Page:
I think what he meant is that from a programmer's point of view, Erlang appears to be preemptive (there is no explicit yielding of control, ala golang or lua, the two I can think of off the top of my head), even if the scheduler itself is cooperative. The place where this most obviously reveals itself is with NIFs, where the scheduler can no longer preempt the process, and is blocked until the NIF finishes executing. At least that's my understanding.

Right, that's exactly what I said above. But OS threads are preemptive in exactly the same way. It is not unique to Erlang as claimed, in fact it's the norm.

I think you're confusing the issue; OS processes are preemptive, threads within a process are not. Preemptive threads are not the norm on Unix / Linux / Windows systems. The BEAM VM implements its own threads which allows for them to be preemptively scheduled.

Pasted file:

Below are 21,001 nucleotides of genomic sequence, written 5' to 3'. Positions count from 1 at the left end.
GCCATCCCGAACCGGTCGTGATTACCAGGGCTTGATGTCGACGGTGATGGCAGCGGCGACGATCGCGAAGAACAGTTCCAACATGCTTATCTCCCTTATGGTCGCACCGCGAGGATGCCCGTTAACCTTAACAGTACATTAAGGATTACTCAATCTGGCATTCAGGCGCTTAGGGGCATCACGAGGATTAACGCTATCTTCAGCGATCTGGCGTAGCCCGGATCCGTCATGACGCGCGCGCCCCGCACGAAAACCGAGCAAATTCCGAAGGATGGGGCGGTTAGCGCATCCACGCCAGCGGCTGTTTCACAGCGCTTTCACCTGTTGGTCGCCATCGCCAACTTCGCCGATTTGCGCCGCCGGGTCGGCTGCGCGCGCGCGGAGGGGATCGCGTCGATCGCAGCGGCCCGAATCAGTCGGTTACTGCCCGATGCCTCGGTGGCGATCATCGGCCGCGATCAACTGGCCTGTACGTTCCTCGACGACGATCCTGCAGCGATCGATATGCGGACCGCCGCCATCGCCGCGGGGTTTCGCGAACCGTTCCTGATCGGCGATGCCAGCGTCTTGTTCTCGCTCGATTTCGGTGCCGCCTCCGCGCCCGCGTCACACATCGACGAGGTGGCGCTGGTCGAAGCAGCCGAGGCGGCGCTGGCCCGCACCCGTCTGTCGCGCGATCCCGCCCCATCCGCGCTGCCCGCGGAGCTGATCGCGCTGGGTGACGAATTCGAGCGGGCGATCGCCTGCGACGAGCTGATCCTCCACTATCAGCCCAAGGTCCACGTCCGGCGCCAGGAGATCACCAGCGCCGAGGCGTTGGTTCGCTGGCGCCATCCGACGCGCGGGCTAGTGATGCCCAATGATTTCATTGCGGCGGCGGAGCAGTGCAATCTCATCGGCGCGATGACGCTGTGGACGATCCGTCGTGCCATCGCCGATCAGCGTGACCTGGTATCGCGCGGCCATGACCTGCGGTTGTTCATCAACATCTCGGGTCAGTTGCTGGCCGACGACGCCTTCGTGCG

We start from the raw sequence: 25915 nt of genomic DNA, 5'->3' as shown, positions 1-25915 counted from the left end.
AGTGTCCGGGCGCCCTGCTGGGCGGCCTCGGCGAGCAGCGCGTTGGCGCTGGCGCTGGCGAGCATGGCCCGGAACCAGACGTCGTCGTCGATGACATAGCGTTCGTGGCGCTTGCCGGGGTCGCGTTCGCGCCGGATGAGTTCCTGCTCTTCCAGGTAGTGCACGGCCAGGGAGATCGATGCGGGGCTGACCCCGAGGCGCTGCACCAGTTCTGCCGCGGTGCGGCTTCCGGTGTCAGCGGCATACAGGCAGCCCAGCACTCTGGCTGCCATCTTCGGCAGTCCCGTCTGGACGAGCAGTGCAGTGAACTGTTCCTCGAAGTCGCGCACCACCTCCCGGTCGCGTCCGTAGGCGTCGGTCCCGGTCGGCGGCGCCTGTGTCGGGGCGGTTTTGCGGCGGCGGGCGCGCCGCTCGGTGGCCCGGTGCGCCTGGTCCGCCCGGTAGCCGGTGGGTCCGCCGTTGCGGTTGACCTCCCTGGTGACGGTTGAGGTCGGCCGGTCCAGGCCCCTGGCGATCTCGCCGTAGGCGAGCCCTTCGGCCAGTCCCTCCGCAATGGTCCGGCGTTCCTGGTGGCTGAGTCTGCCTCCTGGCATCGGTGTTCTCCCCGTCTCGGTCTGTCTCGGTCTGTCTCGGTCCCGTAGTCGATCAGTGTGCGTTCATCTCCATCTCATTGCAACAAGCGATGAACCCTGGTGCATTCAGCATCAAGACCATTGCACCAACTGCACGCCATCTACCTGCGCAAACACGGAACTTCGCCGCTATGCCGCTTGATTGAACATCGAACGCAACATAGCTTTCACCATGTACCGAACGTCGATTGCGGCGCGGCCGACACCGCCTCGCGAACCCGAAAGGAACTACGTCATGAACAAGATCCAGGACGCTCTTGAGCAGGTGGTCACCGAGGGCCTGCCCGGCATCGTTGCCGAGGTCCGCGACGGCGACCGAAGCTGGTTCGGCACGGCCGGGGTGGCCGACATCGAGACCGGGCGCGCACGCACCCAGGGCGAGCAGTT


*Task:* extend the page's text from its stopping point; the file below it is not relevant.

> That's incorrect, most scheduling systems, including OS threads are preemptive. Erlang's scheduler itself is actually cooperative - though it can still preempt the "processes" it schedules.

OS processes are preemptive, however process threads are not. I'm not sure what you are trying to say about Erlang's scheduler itself being cooperative. It is a preemptive scheduler.

> Erlang's message passing system is probably more important to the success of its concurrency model than the specifics of the scheduler.

I disagree, preemptive concurrency is a fundamental piece of BEAM's success. Preemption gives Erlang its fault tolerance and low latency guarantees. If by message passing you mean immutability, then perhaps they are of equal importance.